Tuesday, January 24, 2012

Letters from England (No. 2)


Victoria Station @ wikipedia.org
By Barbara Wittman, Archivist, Rotch-Wales Collection, Massillon Public Library
Visiting Scholar, Lucy Cavendish College, University of Cambridge

Leaving southwest England from Poole by coach took a good deal of Thursday, January 12 (far too long due to road work in London ahead of the 2012 Olympic Games) to reach Cambridge in East Anglia northeast of London. After arriving at Victoria Station, in the City center, the coach making its way across town in heavy traffic passed by the Changing of the Guard at Buckingham Palace, Hyde Park along the Thames River, Parliament and Westminster Cathedral, Number 10 Downing Street, and St Paul’s Cathedral built between 1675 and 1710 by Christopher Wren after the Great Fire that destroyed a section of London including the Cathedral in the 1660s. The weather was mild, the town full of visitors and joggers, we passed the Bank of England and The Stock Exchange and at last turned on to the M11 motorway to the northeast and Cambridge which takes its name from the river Cam that runs through the town.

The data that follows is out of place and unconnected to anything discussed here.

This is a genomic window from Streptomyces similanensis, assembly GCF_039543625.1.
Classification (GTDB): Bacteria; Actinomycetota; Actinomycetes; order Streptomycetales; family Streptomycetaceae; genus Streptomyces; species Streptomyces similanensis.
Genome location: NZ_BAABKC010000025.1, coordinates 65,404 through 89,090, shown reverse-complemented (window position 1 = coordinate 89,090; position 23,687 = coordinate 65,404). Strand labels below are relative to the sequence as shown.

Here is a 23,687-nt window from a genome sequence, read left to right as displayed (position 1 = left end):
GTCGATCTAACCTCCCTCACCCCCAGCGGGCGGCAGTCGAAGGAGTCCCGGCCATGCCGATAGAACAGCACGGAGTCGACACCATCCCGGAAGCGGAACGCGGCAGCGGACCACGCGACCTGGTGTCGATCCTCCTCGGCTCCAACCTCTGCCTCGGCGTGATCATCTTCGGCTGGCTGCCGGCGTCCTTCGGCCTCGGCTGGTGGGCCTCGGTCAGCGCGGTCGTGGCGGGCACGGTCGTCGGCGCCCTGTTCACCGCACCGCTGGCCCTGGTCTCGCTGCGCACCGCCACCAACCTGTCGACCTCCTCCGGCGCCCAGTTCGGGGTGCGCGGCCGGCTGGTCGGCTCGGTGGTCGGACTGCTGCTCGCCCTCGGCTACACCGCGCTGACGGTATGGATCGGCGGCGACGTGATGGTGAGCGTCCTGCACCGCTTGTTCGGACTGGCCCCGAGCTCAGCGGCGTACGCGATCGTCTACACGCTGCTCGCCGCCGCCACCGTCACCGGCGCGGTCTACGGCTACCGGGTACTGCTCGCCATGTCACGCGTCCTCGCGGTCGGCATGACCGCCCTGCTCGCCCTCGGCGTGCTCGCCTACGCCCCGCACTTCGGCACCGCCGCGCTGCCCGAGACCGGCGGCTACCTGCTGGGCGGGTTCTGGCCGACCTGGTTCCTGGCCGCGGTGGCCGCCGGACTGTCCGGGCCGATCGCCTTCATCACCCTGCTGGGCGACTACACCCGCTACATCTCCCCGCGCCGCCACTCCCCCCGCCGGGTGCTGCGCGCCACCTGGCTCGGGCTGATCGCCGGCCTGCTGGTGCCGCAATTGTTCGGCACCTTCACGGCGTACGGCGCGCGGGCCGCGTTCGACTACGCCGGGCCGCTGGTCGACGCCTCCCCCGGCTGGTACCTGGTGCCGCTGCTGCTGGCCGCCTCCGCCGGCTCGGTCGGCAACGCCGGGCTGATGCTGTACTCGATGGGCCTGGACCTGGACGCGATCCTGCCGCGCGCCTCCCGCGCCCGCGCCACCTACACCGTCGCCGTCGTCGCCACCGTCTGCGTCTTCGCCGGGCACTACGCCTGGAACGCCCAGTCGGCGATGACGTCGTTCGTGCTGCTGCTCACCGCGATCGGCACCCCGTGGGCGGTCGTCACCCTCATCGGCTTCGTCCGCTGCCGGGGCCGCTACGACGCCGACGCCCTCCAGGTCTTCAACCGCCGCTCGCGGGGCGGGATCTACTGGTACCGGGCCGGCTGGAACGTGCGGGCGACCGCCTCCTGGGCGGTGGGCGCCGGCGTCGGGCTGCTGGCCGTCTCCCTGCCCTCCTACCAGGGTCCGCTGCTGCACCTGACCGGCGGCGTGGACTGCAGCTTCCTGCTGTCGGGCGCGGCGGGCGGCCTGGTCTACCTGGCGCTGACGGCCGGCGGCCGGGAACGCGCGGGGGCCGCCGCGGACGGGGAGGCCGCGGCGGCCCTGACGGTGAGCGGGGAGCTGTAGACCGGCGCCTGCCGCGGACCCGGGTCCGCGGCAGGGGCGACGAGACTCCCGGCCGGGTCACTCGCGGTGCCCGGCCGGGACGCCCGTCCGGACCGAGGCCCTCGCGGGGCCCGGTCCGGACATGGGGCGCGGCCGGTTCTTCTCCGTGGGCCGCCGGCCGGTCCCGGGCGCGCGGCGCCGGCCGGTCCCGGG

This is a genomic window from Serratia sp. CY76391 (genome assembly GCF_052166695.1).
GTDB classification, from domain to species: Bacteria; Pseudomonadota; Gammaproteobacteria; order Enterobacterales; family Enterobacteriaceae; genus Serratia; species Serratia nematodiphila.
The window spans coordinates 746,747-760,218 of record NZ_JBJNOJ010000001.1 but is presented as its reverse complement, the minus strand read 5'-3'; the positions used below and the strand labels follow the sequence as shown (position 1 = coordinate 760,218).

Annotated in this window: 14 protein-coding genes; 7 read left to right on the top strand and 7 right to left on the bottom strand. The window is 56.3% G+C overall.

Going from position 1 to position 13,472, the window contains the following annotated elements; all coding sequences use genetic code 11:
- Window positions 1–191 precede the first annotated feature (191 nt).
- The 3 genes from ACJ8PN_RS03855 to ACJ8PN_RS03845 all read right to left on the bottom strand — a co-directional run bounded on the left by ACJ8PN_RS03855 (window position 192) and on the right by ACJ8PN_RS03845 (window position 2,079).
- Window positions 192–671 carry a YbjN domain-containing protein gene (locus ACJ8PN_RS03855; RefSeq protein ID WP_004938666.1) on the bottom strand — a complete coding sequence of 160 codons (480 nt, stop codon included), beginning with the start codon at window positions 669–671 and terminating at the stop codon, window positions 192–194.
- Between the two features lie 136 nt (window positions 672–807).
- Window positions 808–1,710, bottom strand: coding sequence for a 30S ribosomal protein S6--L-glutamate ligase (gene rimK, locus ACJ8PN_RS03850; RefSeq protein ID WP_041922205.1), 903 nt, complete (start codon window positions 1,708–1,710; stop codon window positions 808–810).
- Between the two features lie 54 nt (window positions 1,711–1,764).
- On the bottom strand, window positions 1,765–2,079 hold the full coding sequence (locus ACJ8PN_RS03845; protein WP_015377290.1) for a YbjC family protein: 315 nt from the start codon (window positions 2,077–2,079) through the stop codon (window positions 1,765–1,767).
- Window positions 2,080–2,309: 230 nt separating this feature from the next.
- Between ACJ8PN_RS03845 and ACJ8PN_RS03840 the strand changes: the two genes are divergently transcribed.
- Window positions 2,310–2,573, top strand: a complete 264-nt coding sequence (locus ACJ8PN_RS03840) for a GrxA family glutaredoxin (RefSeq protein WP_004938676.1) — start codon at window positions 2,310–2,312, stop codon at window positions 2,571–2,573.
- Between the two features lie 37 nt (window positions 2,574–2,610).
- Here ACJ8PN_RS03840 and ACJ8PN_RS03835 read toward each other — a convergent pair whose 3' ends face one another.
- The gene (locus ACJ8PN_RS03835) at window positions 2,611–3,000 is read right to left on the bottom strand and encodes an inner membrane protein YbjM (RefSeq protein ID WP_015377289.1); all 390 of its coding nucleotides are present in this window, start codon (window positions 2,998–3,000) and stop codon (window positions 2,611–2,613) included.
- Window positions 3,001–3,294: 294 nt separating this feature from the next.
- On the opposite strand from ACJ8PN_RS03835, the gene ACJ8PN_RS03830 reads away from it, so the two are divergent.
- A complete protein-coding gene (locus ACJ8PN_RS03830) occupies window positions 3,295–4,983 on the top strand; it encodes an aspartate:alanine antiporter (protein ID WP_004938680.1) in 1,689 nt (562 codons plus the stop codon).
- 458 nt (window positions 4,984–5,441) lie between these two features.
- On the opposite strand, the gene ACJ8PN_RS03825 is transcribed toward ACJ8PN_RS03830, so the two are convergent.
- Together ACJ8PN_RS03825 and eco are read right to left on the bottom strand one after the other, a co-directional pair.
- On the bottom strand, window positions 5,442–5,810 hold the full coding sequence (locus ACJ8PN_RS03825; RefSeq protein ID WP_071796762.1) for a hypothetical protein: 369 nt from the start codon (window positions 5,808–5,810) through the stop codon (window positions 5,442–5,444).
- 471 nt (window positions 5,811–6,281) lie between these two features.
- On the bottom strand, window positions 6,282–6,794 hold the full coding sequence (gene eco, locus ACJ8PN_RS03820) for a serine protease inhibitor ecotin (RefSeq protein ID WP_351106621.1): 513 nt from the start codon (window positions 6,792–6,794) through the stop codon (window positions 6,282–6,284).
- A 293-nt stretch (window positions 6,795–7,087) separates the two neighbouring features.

At the corner of Sydney Street, Cambridge
Once delivered at Parker’s Piece, a large green park, visitors take a taxi to deposit themselves and their luggage before seeing this very ancient place which never ceases to amaze regardless of the time of the year you arrive. The population of the modern city is around 110,000 people, many of whom work for the University and its 38 colleges, while other people are employed in the service industry, in shops and the local market. The town is tightly packed, and laid out historically around the colleges, the earliest of which was founded in the 13th after Oxford scholars took refuge in Cambridge in 1209. Peterhouse is the oldest Cambridge college, followed by the foundation of Clare College (1326), King’s College (1441), Queens’ College (1446), St Catherine’s College (1473), Jesus College (1496), Christ’s College (1505)[Darwin’s College], St. John’s (1511), Trinity College (1546)[Isaac Newton’s College], Emmanuel College (1584) and Sidney Sussex College in 1594. The Town abounds in narrow streets and ancient buildings. I provide you with a link to have a look yourself. I should also point out that an ancient ordinance states that horses, but not wagons could be brought into the Old St Mary’s Church town square. The bells of this church ring out beautifully on Saturdays at midday.

http://www.cambridge2000.com/cambridge2000/html/other/notable_buildings.html